Monthly Macro Risk Monitor – 4 Jul 18

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 My greatest discovery was that a man must study underlying conditions, to size them so as to be able to anticipate probabilities. – Jesse Livermore

In this recurring monthly analysis, we will look at three global risk factors in order to assess the current market state and attempt to foresee risks on the horizon.  The factors that we will be using, in order of weight, are:

  • Global Monetary Policy
  • Global Volatility
  • Global PMI readings

Together, they can assist us in shaping up underlying macro conditions, so we don’t get caught off guard by some change in market dynamics that was foreseeable.

Global Monetary Policy Stance

Source: cfr.org

We use Global Monetary Policy to evaluate inflation risks, deflation risks, and interest rate risk.

Monetary policy has remained rather stable in 2018 thus far but with the FED hiking (and being the Central Bank of the world’s reserve currency) other CB’s will need to follow, in due time. RBA has openly said that the next move, whenever it will happen, is UP. In the past week, there has been a hawkish stance from ECB members stating that the ECB might anticipate it’s QE tapering. We are on a (slow) hiking path and rates are rising.

Global Volatility Meter

Source: TradingView

We use the Global Volatility Monitor to capture economic growth risks and liquidity risks.Since we are tracking the implied volatility on the S&P 500, the Eurostoxx and Crude Oil, we can see the composite indicator as “the cost of hedging a price decline” in each market.

Volatility is rising and we have confirmed higher lows in the 16.00/17.00 range with spikes higher. It seems we are transitioning into a higher volatility environment, despite currently being in no man’s land.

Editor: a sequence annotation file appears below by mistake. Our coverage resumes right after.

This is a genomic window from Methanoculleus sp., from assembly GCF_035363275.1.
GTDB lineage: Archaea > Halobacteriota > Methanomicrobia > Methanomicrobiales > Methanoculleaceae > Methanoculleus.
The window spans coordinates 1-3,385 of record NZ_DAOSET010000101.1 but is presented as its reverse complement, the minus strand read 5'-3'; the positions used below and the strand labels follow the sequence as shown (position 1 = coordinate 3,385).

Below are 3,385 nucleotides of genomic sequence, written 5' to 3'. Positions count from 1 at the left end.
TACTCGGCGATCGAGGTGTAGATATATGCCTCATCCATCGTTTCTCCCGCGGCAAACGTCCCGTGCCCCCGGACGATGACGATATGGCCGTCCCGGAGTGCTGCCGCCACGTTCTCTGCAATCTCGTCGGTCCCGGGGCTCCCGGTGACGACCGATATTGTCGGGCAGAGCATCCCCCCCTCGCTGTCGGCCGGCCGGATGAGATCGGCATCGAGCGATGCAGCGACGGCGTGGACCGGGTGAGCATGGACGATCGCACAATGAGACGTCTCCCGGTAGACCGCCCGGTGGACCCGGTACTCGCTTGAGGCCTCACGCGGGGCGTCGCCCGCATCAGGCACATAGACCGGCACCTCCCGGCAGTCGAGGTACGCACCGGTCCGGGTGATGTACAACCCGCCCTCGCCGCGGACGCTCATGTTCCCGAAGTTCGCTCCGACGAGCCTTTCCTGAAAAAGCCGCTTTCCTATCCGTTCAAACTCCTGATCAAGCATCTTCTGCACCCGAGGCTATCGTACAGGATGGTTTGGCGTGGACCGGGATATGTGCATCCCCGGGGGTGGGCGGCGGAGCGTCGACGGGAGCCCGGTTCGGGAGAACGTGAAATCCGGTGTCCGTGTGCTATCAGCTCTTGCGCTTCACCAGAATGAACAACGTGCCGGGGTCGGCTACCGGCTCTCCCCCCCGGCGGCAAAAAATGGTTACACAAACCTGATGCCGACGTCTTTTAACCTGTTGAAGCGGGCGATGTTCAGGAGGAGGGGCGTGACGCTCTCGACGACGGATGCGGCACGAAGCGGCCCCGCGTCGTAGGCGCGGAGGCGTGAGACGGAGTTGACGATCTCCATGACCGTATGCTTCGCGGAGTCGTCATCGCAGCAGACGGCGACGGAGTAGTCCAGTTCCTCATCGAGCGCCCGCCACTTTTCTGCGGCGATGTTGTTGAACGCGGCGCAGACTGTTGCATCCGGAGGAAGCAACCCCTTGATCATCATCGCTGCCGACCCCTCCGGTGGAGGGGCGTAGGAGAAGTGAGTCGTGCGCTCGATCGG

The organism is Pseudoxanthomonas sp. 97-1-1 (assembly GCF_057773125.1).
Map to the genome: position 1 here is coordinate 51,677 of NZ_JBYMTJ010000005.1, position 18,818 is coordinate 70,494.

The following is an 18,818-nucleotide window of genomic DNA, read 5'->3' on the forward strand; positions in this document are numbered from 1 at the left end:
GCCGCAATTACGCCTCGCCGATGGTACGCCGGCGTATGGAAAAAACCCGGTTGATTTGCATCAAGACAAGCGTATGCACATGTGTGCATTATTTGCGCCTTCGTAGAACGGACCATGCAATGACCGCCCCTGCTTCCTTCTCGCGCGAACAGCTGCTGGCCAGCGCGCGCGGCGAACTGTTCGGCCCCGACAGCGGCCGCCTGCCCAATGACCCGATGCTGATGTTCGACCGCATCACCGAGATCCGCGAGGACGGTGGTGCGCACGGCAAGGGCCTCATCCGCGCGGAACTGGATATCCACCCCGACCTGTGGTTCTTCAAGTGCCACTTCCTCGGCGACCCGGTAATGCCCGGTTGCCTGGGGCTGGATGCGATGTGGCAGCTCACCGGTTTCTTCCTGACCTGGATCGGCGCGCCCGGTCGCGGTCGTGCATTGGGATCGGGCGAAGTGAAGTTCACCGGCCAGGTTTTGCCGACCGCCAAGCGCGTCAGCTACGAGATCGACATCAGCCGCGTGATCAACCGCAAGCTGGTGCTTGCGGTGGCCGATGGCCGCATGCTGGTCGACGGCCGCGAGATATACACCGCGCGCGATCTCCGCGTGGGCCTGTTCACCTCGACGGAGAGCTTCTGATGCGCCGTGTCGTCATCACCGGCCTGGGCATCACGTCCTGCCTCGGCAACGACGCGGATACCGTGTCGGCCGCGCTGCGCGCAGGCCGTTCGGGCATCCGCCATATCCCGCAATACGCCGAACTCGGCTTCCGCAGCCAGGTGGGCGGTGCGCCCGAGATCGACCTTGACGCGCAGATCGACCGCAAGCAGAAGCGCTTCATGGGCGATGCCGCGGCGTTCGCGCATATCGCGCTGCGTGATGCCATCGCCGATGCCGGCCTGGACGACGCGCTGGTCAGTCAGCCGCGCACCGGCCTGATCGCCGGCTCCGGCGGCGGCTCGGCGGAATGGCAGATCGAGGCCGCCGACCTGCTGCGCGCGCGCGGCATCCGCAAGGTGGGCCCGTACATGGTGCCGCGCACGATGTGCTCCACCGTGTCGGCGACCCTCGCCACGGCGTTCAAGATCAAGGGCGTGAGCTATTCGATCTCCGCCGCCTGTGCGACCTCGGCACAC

Global PMI Monitor

Source: IHS Markit

We use the Markit/JPM Global PMI analysis as a gauge for economic growth risks, inflation risks and deflation risks. PMIs are known to be a leading indicator for GDP growth rates.

World manufacturing production rose at the slowest pace since July last year, as growth of new order inflows eased to a
19-month low. This was partly the result of subdued international trade flows. Price pressures are rising, which will also dampen demand. PMIs are well off the highs.

To Sum Up

Our Macro Risk Monitor (MRM) is currently showing a slow but consistent tightening of monetary policy. Global political developments are starting to put upward pressure on volatility and there is a sense of tension in equity markets. Global growth expectations are slowing also.

Our current environment is signalling a yellow flag for cyclical assets. Upward spikes in volatility can be expected in this environment. 

About The Macro Risk Monitor

What we are doing is neither new nor original. Anyone with a basic comprehension of macroeconomic theory, and a bit of real world experience, can do the same thing. We’re just doing it for you.  What follows is a brief explanation of why we are monitoring precisely Monetary Policy, Volatility and Purchasing Managers’ Index.

  • During periods of real (non-inflationary) growth, the main cyclical classes (Developed and Emerging Market Equities, Real Estate, High Yield Bonds) tend to have low volatility.
  • Vice versa, during periods of economic uncertainty or outright contraction, cyclical assets have high volatility.
  • However, we can also have inflationary growth, which is the best environment for Commodities (Energy, Industrial Metals).

When volatility is high, or global growth expectations (measured via the PMI) are low and monetary policy is tight/tightening, there is a collision of risk factors that produces a high uncertainty/high risk environment that is usually only favourable to fixed income and counter-cyclical assets.

When volatility is low, or global growth expecatations (measured via the PMI) are high and monetary policy is loose/loosening, there is a combination of easing factors that produces a low uncertainty/low risk environment that is favourable to cyclical asset classes.

By using just these three measures, we can create discrete market environments that can assist in selecting the right asset class to target given the current situation.

If any of this is a bit foreign or complex, our Forex Fundamentals Mastery course can bring you up to speed.

About the Author

Justin is a Forex trader and Coach. He is co-owner of www.fxrenew.com, a provider of Forex signals from ex-bank and hedge fund traders (get a free trial), or get FREE access to the Advanced Forex Course for Smart Traders. If you like his writing you can subscribe to the newsletter for free.

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